We can see that each table has a comment with a JSON object that contains the SDI information. We can ignore this comment and use only the CREATE TABLE statements to restore the table DDL on another server or directory.


Recovering Table DDL from DBSake or mysqlfrm Tools




If we do not have access to the SDI files or we want to use another method to recover table DDL in MySQL 8 without .frm files, we can use some tools that can read and parse the binary format of InnoDB tablespaces and extract the metadata information from them. Two of these tools are DBSake and mysqlfrm.


DBSake is a collection of command-line tools for MySQL administration and development. One of its features is frmdump, which can dump table DDL from .frm files or InnoDB tablespaces. To use DBSake frmdump on an InnoDB tablespace file (.ibd), we need to specify the --innodb option and provide some additional information about the server version and page size. For example:


dbsake frmdump --innodb --server-version=8.0 wmillAUTOINC1.ibd


This command will output something like this:


-- Table structure for table `wmillAUTOINC1`


-- Created with MySQL Version 8.0


CREATE TABLE `wmillAUTOINC1` (


`id` bigint(11)


Recovering Table DDL from MySQL Utilities




MySQL Utilities is a package of tools that provide various functionalities for MySQL administration and development. One of these tools is mysqlfrm, which can read and parse the binary format of .frm files or InnoDB tablespaces and extract the table structure information from them. The mysqlfrm tool can also spawn a local server instance and execute the table DDL on it, so that we can inspect the table structure using SQL commands.


To recover table DDL from mysqlfrm, we need to have access to the .frm files or the InnoDB tablespace files that contain the table structure information. We also need to have the mysqlfrm tool installed and configured on our system. For example, if we have a .frm file called wmillAUTOINC1.frm in the windmills schema, we can run the following command to recover its table DDL:


mysqlfrm --server=root:rootpassword@localhost windmills/wmillAUTOINC1.frm --port=3307


This command will spawn a local server instance on port 3307 and execute the CREATE TABLE statement for the wmillAUTOINC1 table on it. The output will look something like this:


# Source on localhost: ... connected.


# Starting the spawned server on port 3307 ... done.


# Reading .frm files


#


# Reading the wmillAUTOINC1.frm file.


# CREATE statement for wmillAUTOINC1:


CREATE TABLE `wmillAUTOINC1` (


`id` bigint(11) NOT NULL AUTO_INCREMENT,


`uuid` char(36) COLLATE utf8mb4_bin NOT NULL,


`millid` smallint(6) NOT NULL,


`kwatts_s` int(11) NOT NULL,


`date` date NOT NULL,


`location` varchar(50) COLLATE utf8mb4_bin NOT NULL,


`active` tinyint(2) NOT NULL DEFAULT '1',


`time` timestamp NOT NULL DEFAULT CURRENT_TIMESTAMP ON UPDATE CURRENT_TIMESTAMP,


`strrecordtype` char(3) COLLATE utf8mb4_bin NOT NULL,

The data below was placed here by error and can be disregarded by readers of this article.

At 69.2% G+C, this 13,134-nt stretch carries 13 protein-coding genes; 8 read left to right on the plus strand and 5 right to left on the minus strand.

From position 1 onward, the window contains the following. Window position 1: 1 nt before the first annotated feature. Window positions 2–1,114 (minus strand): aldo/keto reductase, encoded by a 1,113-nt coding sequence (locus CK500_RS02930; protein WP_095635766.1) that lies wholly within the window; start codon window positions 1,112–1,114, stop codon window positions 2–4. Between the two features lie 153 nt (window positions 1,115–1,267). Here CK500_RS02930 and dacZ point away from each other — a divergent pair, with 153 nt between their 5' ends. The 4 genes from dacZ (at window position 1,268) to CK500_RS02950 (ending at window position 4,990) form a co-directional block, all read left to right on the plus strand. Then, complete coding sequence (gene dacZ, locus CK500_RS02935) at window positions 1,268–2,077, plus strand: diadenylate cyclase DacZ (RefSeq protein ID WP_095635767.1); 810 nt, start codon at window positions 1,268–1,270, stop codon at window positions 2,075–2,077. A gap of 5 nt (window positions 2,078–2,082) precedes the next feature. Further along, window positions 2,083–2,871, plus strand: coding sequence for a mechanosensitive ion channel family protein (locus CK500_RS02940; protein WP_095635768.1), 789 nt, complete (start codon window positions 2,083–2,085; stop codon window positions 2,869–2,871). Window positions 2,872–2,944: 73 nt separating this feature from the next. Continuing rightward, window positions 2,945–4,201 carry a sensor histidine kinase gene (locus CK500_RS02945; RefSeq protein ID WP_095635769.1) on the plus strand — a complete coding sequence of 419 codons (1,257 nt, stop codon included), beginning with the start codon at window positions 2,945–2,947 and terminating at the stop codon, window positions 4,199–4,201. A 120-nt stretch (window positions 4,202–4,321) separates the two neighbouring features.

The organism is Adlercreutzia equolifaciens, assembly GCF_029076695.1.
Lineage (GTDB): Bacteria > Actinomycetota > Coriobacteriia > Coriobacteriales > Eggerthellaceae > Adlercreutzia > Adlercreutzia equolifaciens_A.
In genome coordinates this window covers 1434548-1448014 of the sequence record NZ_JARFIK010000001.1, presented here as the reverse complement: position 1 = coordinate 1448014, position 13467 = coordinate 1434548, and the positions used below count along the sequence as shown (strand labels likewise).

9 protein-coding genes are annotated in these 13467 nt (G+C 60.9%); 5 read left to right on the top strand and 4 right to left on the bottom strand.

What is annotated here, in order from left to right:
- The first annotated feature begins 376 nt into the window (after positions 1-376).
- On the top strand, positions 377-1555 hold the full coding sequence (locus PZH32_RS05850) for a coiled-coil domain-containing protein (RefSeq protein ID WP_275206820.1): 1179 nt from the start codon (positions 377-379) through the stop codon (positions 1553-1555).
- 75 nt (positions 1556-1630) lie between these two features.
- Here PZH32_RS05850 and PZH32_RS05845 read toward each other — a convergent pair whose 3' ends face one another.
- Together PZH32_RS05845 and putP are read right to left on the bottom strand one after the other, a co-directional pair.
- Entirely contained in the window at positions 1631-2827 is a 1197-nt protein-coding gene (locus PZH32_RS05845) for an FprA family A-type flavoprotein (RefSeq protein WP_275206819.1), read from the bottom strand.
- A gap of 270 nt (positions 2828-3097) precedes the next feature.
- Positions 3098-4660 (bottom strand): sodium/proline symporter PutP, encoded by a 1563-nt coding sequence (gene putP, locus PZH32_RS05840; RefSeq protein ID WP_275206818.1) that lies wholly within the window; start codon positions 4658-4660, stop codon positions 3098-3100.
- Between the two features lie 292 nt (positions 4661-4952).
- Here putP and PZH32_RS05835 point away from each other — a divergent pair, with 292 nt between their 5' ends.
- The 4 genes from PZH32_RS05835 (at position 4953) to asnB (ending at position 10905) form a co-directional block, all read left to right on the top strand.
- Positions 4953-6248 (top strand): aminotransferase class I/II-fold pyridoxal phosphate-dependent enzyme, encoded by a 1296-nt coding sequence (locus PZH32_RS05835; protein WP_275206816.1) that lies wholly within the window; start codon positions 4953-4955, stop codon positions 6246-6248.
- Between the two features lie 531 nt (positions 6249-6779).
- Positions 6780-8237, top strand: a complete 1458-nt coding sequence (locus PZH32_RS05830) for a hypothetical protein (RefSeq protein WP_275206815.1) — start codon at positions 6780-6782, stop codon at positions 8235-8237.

PRIMARY KEY (`id`),


KEY `IDX_millid` (`millid`,`active`),


KEY `IDX_active` (`id`,`active`)


) ENGINE=InnoDB DEFAULT CHARSET=utf8mb4 COLLATE=utf8mb4_bin ROW_FORMAT=DYNAMIC;


We can see that this command generates a CREATE TABLE statement that matches the original table structure. However, this command does not include any indexes or constraints that may exist on the table. To include them, we need to use the --diagnostic option and provide an InnoDB tablespace file (.ibd) instead of a .frm file.


Best Practices for Table DDL Recovery in MySQL 8




As we have seen, recovering table DDL in MySQL 8 without .frm files is possible, but not always easy or straightforward. Depending on the situation, we may need to use different tools and techniques, and deal with various challenges and limitations. Therefore, it is advisable to follow some best practices that can help us avoid or minimize the need for table DDL recovery in MySQL 8, such as:


  • Backup your database regularly and test your backup files for consistency and integrity.



  • Keep your table definitions in SQL format under version control and update them whenever you make any changes.



  • Monitor your database performance and health and fix any issues or errors as soon as possible.



  • Use reliable hardware and software and avoid any actions that can cause data corruption or loss.



  • Seek professional help if you encounter any serious problems or disasters that require data recovery.



By following these best practices, you can ensure that your MySQL database is safe and secure, and that you can recover your table DDL in MySQL 8 without .frm files if needed.


Conclusion




In this article, we have explored how to recover table DDL in MySQL 8 without .frm files, using different tools and techniques. We have seen that MySQL 8 has introduced a new data dictionary that stores all the metadata information inside InnoDB tablespaces, replacing the old .frm files. This change has many advantages, but also some challenges for backup and recovery scenarios. We have learned how to use SDI files, DBSake or mysqlfrm tools, backup files, and information schema views to extract and restore table structure information in MySQL 8. We have also discussed some best practices that can help us avoid or minimize the need for table DDL recovery in MySQL 8. 4e3182286b